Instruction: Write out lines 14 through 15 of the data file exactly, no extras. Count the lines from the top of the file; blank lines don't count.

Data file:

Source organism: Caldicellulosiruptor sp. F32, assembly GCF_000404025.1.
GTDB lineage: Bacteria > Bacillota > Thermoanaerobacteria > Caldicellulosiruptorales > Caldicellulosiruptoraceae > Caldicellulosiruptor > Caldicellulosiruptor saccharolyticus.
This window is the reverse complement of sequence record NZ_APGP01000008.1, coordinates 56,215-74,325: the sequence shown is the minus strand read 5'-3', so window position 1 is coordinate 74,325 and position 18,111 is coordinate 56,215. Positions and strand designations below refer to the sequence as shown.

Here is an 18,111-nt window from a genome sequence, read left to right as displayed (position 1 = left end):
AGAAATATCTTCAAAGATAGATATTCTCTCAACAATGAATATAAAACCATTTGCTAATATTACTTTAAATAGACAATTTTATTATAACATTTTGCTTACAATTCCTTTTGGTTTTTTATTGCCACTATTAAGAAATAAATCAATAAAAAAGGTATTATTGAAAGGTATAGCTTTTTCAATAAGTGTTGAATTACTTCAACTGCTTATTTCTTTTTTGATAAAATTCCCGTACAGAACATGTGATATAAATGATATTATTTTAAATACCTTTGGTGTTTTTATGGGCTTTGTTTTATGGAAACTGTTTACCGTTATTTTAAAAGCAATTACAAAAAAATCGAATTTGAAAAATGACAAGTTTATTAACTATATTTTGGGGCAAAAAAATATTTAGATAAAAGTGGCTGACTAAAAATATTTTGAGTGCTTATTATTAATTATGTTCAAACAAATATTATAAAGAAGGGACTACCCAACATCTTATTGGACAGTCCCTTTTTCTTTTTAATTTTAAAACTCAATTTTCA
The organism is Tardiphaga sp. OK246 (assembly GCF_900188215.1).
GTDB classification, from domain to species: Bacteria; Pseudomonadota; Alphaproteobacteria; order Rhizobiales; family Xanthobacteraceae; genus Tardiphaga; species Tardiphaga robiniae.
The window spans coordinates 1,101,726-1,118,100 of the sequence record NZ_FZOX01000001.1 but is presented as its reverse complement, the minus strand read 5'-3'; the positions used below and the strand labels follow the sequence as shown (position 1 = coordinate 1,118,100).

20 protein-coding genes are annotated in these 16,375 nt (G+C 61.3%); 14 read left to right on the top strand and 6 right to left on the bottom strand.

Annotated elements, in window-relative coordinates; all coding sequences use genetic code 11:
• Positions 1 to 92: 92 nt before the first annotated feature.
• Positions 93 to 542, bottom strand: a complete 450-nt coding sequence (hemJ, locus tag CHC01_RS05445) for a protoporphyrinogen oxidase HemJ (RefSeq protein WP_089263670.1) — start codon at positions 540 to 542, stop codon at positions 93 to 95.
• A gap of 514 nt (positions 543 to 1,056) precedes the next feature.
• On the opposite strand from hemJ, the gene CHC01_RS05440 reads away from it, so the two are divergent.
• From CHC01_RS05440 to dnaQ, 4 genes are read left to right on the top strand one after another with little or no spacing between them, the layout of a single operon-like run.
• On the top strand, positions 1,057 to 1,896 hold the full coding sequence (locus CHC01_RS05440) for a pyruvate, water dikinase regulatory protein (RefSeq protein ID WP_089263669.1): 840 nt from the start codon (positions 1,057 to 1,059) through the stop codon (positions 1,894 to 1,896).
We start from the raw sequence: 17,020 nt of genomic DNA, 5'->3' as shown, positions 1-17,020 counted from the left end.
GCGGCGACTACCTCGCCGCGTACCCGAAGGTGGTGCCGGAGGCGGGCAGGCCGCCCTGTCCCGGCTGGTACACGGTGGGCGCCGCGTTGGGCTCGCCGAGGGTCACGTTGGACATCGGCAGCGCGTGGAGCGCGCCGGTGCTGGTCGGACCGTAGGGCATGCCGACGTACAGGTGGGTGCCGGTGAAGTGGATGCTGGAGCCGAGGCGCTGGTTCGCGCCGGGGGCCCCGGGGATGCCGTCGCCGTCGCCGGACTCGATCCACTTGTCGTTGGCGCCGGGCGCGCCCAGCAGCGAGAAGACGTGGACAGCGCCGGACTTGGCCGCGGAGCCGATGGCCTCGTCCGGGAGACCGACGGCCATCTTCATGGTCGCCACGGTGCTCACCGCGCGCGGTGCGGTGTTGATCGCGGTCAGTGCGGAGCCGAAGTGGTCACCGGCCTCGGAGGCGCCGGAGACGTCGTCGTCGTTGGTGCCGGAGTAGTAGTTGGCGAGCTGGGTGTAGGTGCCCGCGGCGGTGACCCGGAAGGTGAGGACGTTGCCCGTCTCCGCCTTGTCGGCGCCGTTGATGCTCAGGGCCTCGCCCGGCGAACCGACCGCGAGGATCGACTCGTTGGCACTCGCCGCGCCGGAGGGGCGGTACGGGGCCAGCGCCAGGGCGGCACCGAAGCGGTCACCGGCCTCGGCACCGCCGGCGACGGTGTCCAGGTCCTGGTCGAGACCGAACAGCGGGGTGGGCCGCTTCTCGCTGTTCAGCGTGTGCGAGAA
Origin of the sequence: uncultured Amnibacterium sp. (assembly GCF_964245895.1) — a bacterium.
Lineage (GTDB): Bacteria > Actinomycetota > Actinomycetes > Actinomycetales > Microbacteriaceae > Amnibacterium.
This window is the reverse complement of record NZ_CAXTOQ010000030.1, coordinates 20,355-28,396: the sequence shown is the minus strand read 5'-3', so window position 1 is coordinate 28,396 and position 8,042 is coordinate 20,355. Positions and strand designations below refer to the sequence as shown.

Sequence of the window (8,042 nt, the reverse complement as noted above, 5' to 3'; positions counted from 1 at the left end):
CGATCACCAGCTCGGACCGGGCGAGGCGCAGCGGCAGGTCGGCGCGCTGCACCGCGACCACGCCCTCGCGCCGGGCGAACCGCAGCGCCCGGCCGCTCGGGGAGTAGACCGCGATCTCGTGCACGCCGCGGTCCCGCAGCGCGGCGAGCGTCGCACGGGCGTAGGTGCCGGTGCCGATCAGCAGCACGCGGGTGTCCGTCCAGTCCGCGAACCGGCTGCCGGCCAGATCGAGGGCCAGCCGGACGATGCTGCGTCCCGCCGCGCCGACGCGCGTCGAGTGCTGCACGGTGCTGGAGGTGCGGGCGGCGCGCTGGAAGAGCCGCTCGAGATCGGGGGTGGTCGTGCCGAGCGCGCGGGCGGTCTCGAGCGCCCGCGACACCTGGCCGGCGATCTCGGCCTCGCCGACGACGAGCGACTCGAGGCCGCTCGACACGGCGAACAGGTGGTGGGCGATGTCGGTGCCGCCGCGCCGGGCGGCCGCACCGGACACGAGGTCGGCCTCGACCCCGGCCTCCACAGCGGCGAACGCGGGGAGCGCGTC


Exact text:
• On the opposite strand from hemJ, the gene CHC01_RS05440 reads away from it, so the two are divergent.
• From CHC01_RS05440 to dnaQ, 4 genes are read left to right on the top strand one after another with little or no spacing between them, the layout of a single operon-like run.